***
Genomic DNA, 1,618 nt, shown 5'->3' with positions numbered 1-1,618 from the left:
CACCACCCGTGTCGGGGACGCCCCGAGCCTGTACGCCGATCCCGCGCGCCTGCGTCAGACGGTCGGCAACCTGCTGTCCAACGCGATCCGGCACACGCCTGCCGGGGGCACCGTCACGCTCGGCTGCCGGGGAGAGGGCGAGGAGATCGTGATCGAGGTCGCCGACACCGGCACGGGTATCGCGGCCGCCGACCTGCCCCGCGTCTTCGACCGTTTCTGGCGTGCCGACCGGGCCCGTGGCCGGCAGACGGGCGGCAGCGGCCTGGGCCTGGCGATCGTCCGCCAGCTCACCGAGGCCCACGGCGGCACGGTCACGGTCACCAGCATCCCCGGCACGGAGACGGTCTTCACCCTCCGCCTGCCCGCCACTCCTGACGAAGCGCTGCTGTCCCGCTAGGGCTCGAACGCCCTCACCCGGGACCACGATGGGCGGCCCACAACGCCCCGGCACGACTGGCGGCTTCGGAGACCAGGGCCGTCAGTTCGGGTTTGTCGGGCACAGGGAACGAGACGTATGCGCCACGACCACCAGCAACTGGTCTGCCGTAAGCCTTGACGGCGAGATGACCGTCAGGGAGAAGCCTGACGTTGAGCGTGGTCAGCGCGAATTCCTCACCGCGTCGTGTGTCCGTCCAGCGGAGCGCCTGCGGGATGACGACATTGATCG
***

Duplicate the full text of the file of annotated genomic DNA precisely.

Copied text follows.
Genomic DNA, 1,618 nt, shown 5'->3' with positions numbered 1-1,618 from the left:
CACCACCCGTGTCGGGGACGCCCCGAGCCTGTACGCCGATCCCGCGCGCCTGCGTCAGACGGTCGGCAACCTGCTGTCCAACGCGATCCGGCACACGCCTGCCGGGGGCACCGTCACGCTCGGCTGCCGGGGAGAGGGCGAGGAGATCGTGATCGAGGTCGCCGACACCGGCACGGGTATCGCGGCCGCCGACCTGCCCCGCGTCTTCGACCGTTTCTGGCGTGCCGACCGGGCCCGTGGCCGGCAGACGGGCGGCAGCGGCCTGGGCCTGGCGATCGTCCGCCAGCTCACCGAGGCCCACGGCGGCACGGTCACGGTCACCAGCATCCCCGGCACGGAGACGGTCTTCACCCTCCGCCTGCCCGCCACTCCTGACGAAGCGCTGCTGTCCCGCTAGGGCTCGAACGCCCTCACCCGGGACCACGATGGGCGGCCCACAACGCCCCGGCACGACTGGCGGCTTCGGAGACCAGGGCCGTCAGTTCGGGTTTGTCGGGCACAGGGAACGAGACGTATGCGCCACGACCACCAGCAACTGGTCTGCCGTAAGCCTTGACGGCGAGATGACCGTCAGGGAGAAGCCTGACGTTGAGCGTGGTCAGCGCGAATTCCTCACCGCGTCGTGTGTCCGTCCAGCGGAGCGCCTGCGGGATGACGACATTGATCG